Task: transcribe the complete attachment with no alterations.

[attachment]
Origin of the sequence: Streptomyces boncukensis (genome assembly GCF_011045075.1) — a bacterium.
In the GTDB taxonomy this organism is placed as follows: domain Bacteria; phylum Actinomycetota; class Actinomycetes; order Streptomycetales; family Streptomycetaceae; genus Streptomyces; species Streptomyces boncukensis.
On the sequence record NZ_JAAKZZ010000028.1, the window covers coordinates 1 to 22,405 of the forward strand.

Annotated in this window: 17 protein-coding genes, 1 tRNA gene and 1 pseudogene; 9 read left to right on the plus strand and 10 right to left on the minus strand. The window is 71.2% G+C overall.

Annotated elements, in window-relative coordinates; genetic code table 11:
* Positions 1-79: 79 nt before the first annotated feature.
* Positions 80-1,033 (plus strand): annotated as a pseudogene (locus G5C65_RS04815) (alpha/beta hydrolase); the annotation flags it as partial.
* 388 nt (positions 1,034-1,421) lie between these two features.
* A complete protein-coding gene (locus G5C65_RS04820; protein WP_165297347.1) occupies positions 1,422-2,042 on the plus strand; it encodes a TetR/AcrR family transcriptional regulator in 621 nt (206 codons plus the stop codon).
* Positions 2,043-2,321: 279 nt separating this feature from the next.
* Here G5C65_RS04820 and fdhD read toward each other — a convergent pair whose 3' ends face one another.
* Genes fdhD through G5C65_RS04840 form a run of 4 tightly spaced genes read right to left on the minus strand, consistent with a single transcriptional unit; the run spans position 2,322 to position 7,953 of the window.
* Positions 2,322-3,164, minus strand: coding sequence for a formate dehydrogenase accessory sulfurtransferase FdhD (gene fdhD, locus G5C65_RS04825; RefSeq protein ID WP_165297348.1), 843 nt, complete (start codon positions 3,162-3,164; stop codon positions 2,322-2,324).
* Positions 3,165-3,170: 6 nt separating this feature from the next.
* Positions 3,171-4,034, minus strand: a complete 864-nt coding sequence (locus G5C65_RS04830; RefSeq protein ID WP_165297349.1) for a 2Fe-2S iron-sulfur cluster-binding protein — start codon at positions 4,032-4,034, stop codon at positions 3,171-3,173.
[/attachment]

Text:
Origin of the sequence: Streptomyces boncukensis (genome assembly GCF_011045075.1) — a bacterium.
In the GTDB taxonomy this organism is placed as follows: domain Bacteria; phylum Actinomycetota; class Actinomycetes; order Streptomycetales; family Streptomycetaceae; genus Streptomyces; species Streptomyces boncukensis.
On the sequence record NZ_JAAKZZ010000028.1, the window covers coordinates 1 to 22,405 of the forward strand.

Annotated in this window: 17 protein-coding genes, 1 tRNA gene and 1 pseudogene; 9 read left to right on the plus strand and 10 right to left on the minus strand. The window is 71.2% G+C overall.

Annotated elements, in window-relative coordinates; genetic code table 11:
* Positions 1-79: 79 nt before the first annotated feature.
* Positions 80-1,033 (plus strand): annotated as a pseudogene (locus G5C65_RS04815) (alpha/beta hydrolase); the annotation flags it as partial.
* 388 nt (positions 1,034-1,421) lie between these two features.
* A complete protein-coding gene (locus G5C65_RS04820; protein WP_165297347.1) occupies positions 1,422-2,042 on the plus strand; it encodes a TetR/AcrR family transcriptional regulator in 621 nt (206 codons plus the stop codon).
* Positions 2,043-2,321: 279 nt separating this feature from the next.
* Here G5C65_RS04820 and fdhD read toward each other — a convergent pair whose 3' ends face one another.
* Genes fdhD through G5C65_RS04840 form a run of 4 tightly spaced genes read right to left on the minus strand, consistent with a single transcriptional unit; the run spans position 2,322 to position 7,953 of the window.
* Positions 2,322-3,164, minus strand: coding sequence for a formate dehydrogenase accessory sulfurtransferase FdhD (gene fdhD, locus G5C65_RS04825; RefSeq protein ID WP_165297348.1), 843 nt, complete (start codon positions 3,162-3,164; stop codon positions 2,322-2,324).
* Positions 3,165-3,170: 6 nt separating this feature from the next.
* Positions 3,171-4,034, minus strand: a complete 864-nt coding sequence (locus G5C65_RS04830; RefSeq protein ID WP_165297349.1) for a 2Fe-2S iron-sulfur cluster-binding protein — start codon at positions 4,032-4,034, stop codon at positions 3,171-3,173.